The stamp-duty stampede

There has been a surge in people wanting to move house before the stamp duty holiday ends next year.

If you want to avoid paying stamp duty on your next property purchase you need to get a move on: there has been a surge in people keen to move. 

“Between 8 July and 8 August, the number of people registering to buy across the country was up by 38% on the same period last year, boosted by the stamp duty holiday,” says Hilary Osborne in The Guardian.

Properties are going under offer faster than ever. One in seven homes are under offer within a week of listing, according to Rightmove. 

But things slow down after that. “A ‘conveyancing log-jam’ after lockdown means that even if a sale is agreed quickly, a transaction could take six months to complete, especially if it is in a chain,” says Melissa Lawford in The Daily Telegraph.

“People thinking of coming to market really need to do so in September or early October if they want to have a chance of completing with enough time to beat the stamp duty deadline,” says Miles Shipside from Rightmove.

Stamp duty is currently suspended on properties worth up to £500,000, saving buyers as much as £15,000. However, the tax will be reinstated on 31 March 2021.

 “The stamp duty holiday has accelerated the moves of buyers who were looking for larger properties with gardens and space for home offices,” says Lawford. 

But the surge is expected to subside as unemployment rises with the end of the furlough scheme and “lenders wind down their forbearance policies this autumn”.

With the housing market rising quickly post-lockdown wise buyers may opt not to rush to embrace the stamp-duty holiday. 

“Racing simply to save 1%-3% on the cost of your next home at a time when house prices (according to Nationwide) are up 2% on last month and 3.7% on last year is futile,” says Carol Lewis in The Sunday Times.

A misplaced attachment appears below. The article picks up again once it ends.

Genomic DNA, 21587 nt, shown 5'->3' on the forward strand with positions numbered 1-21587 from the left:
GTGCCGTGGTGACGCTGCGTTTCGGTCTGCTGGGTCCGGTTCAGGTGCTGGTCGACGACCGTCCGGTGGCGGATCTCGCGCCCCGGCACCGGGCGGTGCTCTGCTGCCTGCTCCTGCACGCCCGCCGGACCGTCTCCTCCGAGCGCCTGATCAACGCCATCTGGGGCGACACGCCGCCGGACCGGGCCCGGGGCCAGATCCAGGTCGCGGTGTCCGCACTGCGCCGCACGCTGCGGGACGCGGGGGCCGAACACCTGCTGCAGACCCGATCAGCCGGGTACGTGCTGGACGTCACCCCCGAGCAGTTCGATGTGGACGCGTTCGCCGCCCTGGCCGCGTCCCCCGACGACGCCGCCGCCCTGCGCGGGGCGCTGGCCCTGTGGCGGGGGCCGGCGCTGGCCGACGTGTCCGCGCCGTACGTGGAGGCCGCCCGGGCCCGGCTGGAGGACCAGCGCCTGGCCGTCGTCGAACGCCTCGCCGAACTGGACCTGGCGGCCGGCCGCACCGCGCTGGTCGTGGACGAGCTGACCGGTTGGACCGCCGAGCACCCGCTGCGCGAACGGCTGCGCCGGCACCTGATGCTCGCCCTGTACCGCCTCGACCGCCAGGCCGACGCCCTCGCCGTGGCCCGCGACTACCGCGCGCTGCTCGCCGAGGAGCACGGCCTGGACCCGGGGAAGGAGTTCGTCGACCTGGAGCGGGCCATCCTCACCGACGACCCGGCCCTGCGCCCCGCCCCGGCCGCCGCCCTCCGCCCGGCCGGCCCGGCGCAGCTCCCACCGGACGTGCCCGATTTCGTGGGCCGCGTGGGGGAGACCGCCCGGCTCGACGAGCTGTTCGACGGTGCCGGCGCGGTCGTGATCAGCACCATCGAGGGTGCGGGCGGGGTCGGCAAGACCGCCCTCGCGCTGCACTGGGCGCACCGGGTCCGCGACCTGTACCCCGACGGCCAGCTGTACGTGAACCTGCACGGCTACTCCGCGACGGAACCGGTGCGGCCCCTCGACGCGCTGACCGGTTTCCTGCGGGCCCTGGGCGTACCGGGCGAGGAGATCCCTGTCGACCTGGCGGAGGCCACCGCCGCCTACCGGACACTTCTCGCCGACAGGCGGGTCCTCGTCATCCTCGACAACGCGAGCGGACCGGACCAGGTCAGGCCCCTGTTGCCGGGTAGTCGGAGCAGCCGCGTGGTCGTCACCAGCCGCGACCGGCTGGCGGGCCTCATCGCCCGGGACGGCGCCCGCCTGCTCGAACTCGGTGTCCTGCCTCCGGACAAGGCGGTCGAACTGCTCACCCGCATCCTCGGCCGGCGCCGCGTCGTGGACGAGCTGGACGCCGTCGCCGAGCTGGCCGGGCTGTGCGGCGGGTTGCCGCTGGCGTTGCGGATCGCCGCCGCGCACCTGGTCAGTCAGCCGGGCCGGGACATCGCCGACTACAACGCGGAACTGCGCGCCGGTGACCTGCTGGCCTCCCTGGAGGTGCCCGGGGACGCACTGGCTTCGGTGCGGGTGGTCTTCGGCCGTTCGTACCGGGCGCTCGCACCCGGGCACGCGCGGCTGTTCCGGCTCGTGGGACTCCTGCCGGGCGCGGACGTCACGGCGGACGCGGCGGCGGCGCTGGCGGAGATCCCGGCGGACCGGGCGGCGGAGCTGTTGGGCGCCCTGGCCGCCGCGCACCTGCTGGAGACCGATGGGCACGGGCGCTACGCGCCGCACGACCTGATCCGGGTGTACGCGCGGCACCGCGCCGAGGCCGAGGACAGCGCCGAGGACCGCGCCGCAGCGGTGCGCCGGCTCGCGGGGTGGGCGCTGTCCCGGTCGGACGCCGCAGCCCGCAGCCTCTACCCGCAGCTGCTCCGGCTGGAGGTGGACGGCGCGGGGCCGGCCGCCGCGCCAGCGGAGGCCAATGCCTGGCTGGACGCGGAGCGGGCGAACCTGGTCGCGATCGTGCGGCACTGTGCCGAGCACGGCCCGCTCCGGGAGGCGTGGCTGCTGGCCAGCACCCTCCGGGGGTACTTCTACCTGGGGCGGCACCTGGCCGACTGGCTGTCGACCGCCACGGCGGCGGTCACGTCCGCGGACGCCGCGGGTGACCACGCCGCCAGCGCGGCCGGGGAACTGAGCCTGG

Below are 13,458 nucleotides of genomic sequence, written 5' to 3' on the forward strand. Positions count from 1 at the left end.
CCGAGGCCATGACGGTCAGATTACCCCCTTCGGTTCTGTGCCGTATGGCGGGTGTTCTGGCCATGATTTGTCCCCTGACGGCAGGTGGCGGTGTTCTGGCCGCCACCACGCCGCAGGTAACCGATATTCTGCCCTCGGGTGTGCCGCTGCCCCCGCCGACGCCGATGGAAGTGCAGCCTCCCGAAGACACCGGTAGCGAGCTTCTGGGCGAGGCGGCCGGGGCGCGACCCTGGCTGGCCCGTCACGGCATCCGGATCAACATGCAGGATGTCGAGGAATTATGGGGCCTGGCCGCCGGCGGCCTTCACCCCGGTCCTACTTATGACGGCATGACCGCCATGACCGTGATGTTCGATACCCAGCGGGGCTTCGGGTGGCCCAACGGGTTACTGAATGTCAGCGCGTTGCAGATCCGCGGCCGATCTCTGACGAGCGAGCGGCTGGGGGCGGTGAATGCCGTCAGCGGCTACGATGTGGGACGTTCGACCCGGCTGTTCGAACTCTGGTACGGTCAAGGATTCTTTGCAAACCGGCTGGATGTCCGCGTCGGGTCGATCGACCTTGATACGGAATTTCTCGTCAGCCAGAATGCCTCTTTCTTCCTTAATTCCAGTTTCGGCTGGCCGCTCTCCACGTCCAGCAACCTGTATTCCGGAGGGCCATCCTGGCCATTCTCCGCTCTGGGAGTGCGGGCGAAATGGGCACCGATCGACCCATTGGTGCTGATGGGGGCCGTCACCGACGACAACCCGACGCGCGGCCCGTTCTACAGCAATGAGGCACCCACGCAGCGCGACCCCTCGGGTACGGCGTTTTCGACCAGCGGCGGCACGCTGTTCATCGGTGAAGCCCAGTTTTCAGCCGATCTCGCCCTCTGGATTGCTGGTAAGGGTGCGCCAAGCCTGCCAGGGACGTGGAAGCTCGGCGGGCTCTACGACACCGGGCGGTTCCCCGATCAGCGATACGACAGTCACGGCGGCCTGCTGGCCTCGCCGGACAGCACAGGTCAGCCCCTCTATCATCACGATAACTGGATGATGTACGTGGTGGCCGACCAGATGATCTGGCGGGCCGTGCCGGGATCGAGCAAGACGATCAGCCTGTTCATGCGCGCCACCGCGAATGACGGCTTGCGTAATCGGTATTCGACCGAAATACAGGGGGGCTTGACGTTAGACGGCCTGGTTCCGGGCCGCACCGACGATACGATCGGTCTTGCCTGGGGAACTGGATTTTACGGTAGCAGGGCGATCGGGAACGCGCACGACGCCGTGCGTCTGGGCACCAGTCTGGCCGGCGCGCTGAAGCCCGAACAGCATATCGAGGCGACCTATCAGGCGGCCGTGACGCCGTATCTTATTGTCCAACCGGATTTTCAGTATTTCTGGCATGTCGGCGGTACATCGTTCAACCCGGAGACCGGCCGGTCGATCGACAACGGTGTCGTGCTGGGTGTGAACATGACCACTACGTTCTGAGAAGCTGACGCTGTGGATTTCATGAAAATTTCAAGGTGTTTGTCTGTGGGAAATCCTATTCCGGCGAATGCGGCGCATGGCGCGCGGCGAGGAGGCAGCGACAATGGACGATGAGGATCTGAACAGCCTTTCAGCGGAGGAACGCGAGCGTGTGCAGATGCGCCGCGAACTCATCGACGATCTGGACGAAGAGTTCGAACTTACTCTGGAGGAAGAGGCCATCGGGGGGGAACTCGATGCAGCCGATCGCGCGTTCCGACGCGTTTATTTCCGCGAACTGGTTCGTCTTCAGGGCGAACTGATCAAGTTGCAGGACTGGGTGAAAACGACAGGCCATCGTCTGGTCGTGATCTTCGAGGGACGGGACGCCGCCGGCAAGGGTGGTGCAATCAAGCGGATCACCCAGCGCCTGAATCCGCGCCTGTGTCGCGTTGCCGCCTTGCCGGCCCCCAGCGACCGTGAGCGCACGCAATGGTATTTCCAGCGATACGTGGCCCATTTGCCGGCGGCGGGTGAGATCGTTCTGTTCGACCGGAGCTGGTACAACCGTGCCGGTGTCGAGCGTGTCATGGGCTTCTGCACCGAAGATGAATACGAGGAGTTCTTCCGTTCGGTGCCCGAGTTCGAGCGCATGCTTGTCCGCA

Recommended

Britain’s ten most-hated shares – w/e 1 July
Stocks and shares

Britain’s ten most-hated shares – w/e 1 July

Rupert Hargreaves looks at Britain's ten most-hated shares, and what short-sellers are looking at now.
4 Jul 2022
Britain’s most-bought shares w/e 1 July
Stocks and shares

Britain’s most-bought shares w/e 1 July

A look at Britain’s most-bought shares in the week ending 1 July, providing an insight into how investors are thinking and where opportunities may lie…
4 Jul 2022
M&G offers a solid 10.1% yield – but future growth is uncertain
Share tips

M&G offers a solid 10.1% yield – but future growth is uncertain

Financial services group M&G has one of the highest dividend yields in the FTSE 100. But it’s a complicated company, and a tough one to analyse, says …
4 Jul 2022
We’re doing well on pensions – but we still need to do better
Pensions

We’re doing well on pensions – but we still need to do better

Pensions auto-enrolment has vastly increased the number of people in the UK with retirement savings. But we’re still not engaged enough, says Merryn S…
4 Jul 2022

Most Popular

Ray Dalio’s shrewd $10bn bet on the collapse of European stocks
European stockmarkets

Ray Dalio’s shrewd $10bn bet on the collapse of European stocks

Ray Dalio’s Bridgewater hedge fund is putting its money on a collapse in European stocks. It’s likely to pay off, says Matthew Lynn.
3 Jul 2022
UK house prices are definitely cooling off – but are they heading for a fall?
House prices

UK house prices are definitely cooling off – but are they heading for a fall?

UK house prices hit a fresh high in June, but as interest rates start to rise, the market is cooling John Stepek assesses just how much of an effect h…
30 Jun 2022
How to invest in copper, the most important metal in the world
Industrial metals

How to invest in copper, the most important metal in the world

As the world looks to electrify and try to move away from fossil fuels, copper looks set to be the biggest beneficiary. But how can you invest? Rupert…
30 Jun 2022